You are working on establishing yourself as a songwriter. What attracted you to want to write songs?
I guess just music in general. When I started singing for a band years ago, I realized how much I loved it and even when the band parted ways, I still wrote and recorded my own songs. Eventually I recognized that I can actually make a career out of it as well, so I am striving for that. There is just something about recording songs and singing that gives me a high!
How often do you practice and are there any routine workouts that you follow to keep in shape?
I try to practice every day for a few hours. Sometimes its 4-5 times a week. I am always stretching and massaging my arms and wrists to keep them loose. I am kind of a health freak so I do work out a lot to keep in shape. I also eat a lot of food. I burn calories like a mofo when I play. As far as routine workouts, I hike in Runyon Canyon a few times a week. I also try to do arm and ab workouts almost every day. I actually took pole dancing classes for 6 to 7 years as a workout, which some people might find surprising, but it is so much fun and really shreds you out! I recommend it to anyone!
You are such a versatile drummer. How would you classify your style (rock, punk, jazz, etc.)?
I don’t like to label myself as a one-style type drummer since I love to play a bunch of different styles. When people ask me, “what style do you play?” I say, rock, hip hop, progressive, funk, jazz, anything!
Having already worked with some amazing musicians, are there any other people who you would like to work with in the future?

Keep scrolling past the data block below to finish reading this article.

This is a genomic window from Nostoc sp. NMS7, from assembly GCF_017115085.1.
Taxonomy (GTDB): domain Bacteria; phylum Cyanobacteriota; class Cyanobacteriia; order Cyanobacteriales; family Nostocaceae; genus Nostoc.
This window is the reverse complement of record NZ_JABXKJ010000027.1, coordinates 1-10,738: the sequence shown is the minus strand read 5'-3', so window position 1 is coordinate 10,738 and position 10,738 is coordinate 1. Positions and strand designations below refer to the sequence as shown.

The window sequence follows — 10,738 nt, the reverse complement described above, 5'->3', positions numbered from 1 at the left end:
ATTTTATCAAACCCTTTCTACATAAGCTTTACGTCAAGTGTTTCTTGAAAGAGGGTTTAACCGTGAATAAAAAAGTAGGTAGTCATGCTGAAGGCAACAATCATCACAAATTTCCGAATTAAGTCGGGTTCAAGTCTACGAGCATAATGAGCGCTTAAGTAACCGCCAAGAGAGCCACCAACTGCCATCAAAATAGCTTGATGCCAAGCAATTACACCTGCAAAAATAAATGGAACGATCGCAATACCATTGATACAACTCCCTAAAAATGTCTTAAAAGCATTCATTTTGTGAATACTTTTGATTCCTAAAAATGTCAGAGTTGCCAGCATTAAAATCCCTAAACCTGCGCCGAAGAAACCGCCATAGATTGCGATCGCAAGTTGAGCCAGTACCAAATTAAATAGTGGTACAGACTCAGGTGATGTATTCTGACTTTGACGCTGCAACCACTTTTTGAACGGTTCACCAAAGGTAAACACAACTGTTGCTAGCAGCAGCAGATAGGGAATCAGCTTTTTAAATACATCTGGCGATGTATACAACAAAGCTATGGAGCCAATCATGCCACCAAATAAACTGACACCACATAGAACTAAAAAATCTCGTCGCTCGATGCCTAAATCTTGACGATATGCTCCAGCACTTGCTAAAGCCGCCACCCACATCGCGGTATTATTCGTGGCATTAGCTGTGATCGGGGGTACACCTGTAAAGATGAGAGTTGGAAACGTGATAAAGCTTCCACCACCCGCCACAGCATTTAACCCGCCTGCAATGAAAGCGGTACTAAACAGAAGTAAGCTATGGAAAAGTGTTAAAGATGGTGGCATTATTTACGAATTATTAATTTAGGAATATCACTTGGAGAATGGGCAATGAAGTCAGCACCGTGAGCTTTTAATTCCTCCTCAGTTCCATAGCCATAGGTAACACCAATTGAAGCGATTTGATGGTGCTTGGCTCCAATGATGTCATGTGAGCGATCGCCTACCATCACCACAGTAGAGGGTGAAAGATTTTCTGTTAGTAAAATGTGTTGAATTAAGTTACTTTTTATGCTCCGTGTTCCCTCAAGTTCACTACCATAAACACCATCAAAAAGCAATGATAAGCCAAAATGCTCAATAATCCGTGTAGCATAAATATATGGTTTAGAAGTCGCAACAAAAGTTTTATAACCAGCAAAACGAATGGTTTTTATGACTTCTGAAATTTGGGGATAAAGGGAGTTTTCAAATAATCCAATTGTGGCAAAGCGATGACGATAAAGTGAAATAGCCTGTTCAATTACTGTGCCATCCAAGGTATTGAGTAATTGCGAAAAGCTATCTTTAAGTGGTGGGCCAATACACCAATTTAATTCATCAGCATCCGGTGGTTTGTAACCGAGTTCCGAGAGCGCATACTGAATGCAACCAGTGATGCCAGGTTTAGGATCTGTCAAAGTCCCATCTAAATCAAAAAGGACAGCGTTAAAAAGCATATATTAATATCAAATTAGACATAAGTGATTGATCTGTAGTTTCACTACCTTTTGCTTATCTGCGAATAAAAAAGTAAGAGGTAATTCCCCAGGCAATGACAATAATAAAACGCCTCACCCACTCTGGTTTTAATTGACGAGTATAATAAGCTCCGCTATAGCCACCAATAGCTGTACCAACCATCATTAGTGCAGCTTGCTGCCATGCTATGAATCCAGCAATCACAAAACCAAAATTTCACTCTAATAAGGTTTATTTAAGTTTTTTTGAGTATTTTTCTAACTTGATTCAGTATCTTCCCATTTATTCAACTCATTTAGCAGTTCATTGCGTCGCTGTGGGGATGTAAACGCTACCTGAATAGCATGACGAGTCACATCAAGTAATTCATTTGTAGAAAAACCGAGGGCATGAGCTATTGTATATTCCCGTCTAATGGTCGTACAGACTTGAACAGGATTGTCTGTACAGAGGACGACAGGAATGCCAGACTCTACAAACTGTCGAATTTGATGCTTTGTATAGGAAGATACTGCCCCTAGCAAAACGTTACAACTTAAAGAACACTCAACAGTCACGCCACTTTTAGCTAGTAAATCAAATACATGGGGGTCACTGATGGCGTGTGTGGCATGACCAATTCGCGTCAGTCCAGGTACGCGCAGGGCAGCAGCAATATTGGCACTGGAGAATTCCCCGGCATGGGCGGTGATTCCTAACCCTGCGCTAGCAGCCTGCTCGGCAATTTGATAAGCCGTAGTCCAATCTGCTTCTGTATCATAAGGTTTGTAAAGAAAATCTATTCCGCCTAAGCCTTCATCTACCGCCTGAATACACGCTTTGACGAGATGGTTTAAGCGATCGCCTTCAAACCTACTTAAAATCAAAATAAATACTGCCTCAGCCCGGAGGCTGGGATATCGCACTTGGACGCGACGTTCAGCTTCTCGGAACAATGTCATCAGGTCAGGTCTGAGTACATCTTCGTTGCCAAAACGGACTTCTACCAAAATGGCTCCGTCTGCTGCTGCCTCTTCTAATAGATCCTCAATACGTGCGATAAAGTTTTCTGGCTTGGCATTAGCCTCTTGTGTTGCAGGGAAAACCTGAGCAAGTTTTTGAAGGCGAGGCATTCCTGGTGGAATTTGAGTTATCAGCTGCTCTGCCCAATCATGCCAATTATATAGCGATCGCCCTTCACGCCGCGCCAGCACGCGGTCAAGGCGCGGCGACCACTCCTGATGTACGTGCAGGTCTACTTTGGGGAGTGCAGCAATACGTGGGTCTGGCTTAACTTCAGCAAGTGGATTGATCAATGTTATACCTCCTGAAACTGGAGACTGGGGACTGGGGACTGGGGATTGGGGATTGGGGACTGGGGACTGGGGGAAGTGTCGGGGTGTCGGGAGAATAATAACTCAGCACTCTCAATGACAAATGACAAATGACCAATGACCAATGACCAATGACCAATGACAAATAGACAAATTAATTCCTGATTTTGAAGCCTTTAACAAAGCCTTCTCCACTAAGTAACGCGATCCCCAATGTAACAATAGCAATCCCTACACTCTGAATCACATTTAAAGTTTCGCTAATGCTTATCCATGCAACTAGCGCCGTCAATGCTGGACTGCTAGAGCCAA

I would love to work with Lady Gaga, writing, playing, whatever, or even just hang out with. We are both Italians from New York so it has to work out well!
What’s your favorite part about drumming?
When I make myself and other people move!
Have you been treated any differently because you are a female drummer?
In the past yes, especially when I wasn’t old enough to get into bars. They door guys never believed that I was actually in the band. It is different now though. People think its way cool to have a female drummer in the band. I don’t know if I get treated differently, but maybe since female drummers are rare, people are more willing to listen and pay attention.
In the beginning of your career, were any techniques that you found particularly difficult for you to initially learn (i.e.; rolls, kicks, etc.)?
The one handed roll always blew my mind. But then once Fred Klatz taught me how to do it, it’s like, Oh that’s it? Then it’s just about practicing it to get it smooth.
Tell me about the kit you play on (size, cymbals, accessories, sticks, etc.).
I just got my new Yamaha Stage Custom Birch kit. I love it! I have a 22×18 kick, 10×8 and 12×9 rack toms, 14×14 and 16×16 floors. I will most likely keep it a 5 piece with one rack tom and the 2 floors. I have a 14×5 1/2 birch snare and a 13×6 oak snare. Cymbals I use Soultone – 15′ vintage crash, 17” and 18” brilliant crashes, 21″ brilliant ride, 14” brilliant hi-hats, 8″ latin splash, 17″ china, a stacker with a 12″ FXO crash, and a 10″ china splash. I use the Mapex Falcon pedal and Vic Firth American Classic 5A wood tip sticks.
What items can you not be without when you are touring?
My iPhone and beats headphones. Laptop.
What are some of your other hobbies?
I was into video editing for a while. I did the promo video for a group called Industrial Rhythm that I play with sometimes. We do mostly corporate events. But yeah, I like having fun editing videos. I did one for SLAMM too when we were out on the road and gigging. Mostly making fun of Carmine and the funny shit he says. Also all the crazy antics of 5 drummers! Which reminds me, I should post that on YouTube because it is funny as hell!
By Jen Ruano